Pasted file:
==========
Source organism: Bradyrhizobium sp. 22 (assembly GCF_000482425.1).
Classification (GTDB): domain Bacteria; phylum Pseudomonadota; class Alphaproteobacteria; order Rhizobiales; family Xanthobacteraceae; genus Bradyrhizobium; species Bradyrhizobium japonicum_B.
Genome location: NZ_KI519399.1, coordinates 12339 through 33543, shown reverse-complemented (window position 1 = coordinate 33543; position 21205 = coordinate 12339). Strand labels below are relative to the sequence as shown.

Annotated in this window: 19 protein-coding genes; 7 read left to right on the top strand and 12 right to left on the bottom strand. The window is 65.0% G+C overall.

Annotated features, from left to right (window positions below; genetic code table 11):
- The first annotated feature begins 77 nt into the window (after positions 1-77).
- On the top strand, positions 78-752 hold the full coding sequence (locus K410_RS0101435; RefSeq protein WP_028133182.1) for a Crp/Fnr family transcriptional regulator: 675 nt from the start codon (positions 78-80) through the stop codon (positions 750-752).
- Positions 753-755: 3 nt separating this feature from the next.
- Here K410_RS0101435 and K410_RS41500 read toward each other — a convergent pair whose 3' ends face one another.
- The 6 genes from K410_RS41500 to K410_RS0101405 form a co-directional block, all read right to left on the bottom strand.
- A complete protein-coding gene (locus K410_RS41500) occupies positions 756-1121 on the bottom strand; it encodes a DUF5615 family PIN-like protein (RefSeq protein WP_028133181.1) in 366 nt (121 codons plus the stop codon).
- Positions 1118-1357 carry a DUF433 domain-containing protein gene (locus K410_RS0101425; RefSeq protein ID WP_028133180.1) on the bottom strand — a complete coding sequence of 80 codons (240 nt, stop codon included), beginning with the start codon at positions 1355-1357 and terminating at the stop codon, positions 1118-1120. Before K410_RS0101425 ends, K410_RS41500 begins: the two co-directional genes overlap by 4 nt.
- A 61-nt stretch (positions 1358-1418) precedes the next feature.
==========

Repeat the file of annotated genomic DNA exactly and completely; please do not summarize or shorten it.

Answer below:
Source organism: Bradyrhizobium sp. 22 (assembly GCF_000482425.1).
Classification (GTDB): domain Bacteria; phylum Pseudomonadota; class Alphaproteobacteria; order Rhizobiales; family Xanthobacteraceae; genus Bradyrhizobium; species Bradyrhizobium japonicum_B.
Genome location: NZ_KI519399.1, coordinates 12339 through 33543, shown reverse-complemented (window position 1 = coordinate 33543; position 21205 = coordinate 12339). Strand labels below are relative to the sequence as shown.

Annotated in this window: 19 protein-coding genes; 7 read left to right on the top strand and 12 right to left on the bottom strand. The window is 65.0% G+C overall.

Annotated features, from left to right (window positions below; genetic code table 11):
- The first annotated feature begins 77 nt into the window (after positions 1-77).
- On the top strand, positions 78-752 hold the full coding sequence (locus K410_RS0101435; RefSeq protein WP_028133182.1) for a Crp/Fnr family transcriptional regulator: 675 nt from the start codon (positions 78-80) through the stop codon (positions 750-752).
- Positions 753-755: 3 nt separating this feature from the next.
- Here K410_RS0101435 and K410_RS41500 read toward each other — a convergent pair whose 3' ends face one another.
- The 6 genes from K410_RS41500 to K410_RS0101405 form a co-directional block, all read right to left on the bottom strand.
- A complete protein-coding gene (locus K410_RS41500) occupies positions 756-1121 on the bottom strand; it encodes a DUF5615 family PIN-like protein (RefSeq protein WP_028133181.1) in 366 nt (121 codons plus the stop codon).
- Positions 1118-1357 carry a DUF433 domain-containing protein gene (locus K410_RS0101425; RefSeq protein ID WP_028133180.1) on the bottom strand — a complete coding sequence of 80 codons (240 nt, stop codon included), beginning with the start codon at positions 1355-1357 and terminating at the stop codon, positions 1118-1120. Before K410_RS0101425 ends, K410_RS41500 begins: the two co-directional genes overlap by 4 nt.
- A 61-nt stretch (positions 1358-1418) precedes the next feature.